Nate Chinen at The Current:
The music of Henry Mancini—sprawling across a forty-year filmography, written in a profusion of modes and moods—can be easy to misapprehend as the pinnacle of style over substance. It’s easy because he makes it so, enchanting generations of moviegoers with the appealing shape of his melodic line, the steady glide of his harmonic movement, and the faceted sparkle of his orchestration. Like so much of the postwar American cinema he helped bring to life, Mancini embodied a dawning age of new freedoms and anxieties, but always with a breezy air of self-possession. He worked tirelessly to make it seem as if his scores had just magically emerged, sensuous and guileless, like Botticelli’s Venus.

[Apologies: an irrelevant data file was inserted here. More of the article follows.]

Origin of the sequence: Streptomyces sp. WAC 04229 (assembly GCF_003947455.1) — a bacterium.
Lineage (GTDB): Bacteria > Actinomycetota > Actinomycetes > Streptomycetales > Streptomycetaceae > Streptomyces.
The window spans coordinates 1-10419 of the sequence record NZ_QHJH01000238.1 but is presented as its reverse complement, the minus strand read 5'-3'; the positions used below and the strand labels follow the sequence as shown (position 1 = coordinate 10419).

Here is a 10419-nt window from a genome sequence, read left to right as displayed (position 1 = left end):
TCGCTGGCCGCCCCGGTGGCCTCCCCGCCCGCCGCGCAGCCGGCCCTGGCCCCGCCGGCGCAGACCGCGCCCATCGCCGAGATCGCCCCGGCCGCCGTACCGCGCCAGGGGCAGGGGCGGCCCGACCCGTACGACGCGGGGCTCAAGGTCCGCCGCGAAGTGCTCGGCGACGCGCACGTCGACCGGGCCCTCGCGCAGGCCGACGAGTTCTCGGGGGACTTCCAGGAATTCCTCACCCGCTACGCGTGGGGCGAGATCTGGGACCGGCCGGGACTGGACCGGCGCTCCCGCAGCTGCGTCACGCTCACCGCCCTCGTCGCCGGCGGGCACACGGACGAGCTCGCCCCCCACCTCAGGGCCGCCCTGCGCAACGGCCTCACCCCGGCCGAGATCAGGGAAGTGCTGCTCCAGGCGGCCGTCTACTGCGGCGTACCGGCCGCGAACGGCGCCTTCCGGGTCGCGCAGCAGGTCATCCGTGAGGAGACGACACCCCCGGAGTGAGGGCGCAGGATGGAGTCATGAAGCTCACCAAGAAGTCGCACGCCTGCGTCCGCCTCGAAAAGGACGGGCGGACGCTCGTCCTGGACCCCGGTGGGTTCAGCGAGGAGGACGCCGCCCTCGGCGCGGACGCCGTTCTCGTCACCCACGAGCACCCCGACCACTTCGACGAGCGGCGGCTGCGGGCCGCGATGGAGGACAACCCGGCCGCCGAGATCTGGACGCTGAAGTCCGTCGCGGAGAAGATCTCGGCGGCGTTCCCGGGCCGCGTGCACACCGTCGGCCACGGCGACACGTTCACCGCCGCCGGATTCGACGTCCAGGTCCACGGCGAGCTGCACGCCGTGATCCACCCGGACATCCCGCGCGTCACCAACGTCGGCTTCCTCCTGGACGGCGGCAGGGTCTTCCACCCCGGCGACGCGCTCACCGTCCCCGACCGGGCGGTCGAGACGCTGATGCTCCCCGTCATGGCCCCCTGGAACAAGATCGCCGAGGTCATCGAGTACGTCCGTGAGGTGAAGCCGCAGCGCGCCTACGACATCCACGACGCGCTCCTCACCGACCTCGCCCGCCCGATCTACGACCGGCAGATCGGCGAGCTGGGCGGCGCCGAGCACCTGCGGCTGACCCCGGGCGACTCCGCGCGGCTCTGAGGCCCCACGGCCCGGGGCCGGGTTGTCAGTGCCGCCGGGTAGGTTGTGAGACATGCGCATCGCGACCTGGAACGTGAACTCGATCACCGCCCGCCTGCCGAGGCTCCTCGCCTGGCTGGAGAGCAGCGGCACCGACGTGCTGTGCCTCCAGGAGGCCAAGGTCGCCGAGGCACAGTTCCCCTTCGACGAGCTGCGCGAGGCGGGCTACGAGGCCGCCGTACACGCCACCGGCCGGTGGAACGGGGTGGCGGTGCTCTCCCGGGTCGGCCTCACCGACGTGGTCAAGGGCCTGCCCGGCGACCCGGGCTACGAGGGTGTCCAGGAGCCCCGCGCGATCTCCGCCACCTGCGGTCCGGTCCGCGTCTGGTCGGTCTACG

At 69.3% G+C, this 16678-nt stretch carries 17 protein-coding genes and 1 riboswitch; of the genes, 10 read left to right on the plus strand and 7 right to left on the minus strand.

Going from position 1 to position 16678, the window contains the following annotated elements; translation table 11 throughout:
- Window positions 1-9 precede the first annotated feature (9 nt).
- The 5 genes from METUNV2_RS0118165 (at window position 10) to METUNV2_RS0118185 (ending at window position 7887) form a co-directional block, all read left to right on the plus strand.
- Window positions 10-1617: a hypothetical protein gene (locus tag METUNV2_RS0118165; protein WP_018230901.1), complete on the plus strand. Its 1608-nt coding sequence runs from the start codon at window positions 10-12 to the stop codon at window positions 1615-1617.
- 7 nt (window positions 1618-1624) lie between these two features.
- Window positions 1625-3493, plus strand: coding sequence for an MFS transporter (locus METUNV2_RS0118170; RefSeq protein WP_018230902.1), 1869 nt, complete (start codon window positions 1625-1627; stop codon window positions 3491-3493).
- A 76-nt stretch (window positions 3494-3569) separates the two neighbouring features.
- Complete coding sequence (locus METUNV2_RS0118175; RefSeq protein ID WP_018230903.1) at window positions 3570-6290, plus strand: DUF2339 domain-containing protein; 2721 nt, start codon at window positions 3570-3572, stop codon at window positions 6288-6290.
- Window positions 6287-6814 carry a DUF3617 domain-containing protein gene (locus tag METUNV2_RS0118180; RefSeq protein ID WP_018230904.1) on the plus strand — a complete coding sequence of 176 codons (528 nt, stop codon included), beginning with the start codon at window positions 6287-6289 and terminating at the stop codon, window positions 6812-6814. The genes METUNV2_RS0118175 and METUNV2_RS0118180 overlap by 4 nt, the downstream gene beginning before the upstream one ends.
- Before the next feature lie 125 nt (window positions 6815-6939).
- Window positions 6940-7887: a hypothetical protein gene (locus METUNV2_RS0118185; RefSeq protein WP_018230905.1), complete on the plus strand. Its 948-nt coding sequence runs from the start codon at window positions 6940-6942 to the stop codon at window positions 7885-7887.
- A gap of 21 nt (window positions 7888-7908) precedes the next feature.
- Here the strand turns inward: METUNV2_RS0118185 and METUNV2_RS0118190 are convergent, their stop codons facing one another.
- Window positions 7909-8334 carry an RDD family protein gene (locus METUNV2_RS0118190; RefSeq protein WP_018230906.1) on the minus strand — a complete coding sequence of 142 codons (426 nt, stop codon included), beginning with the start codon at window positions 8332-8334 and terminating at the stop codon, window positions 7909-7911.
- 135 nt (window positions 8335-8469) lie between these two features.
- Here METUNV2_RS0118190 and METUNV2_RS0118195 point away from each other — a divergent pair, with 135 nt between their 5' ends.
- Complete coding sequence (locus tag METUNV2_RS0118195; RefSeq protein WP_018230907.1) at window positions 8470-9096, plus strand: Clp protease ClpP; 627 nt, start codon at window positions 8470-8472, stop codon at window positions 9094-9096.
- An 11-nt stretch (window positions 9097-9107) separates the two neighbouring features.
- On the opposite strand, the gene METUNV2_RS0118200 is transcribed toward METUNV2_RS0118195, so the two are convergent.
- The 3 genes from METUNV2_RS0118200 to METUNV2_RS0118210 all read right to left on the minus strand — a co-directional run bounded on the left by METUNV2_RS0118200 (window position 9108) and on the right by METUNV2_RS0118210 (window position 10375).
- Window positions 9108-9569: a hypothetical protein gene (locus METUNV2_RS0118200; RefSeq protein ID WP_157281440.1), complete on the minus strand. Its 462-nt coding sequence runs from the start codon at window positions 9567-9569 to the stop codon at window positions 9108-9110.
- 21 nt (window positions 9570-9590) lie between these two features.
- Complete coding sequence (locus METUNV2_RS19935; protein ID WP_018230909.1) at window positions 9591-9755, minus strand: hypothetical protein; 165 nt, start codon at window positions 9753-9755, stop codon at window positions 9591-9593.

But Mancini’s stylistic command, with its magical balance of effortlessness and extravagance, was rarely indulged in for its own sake.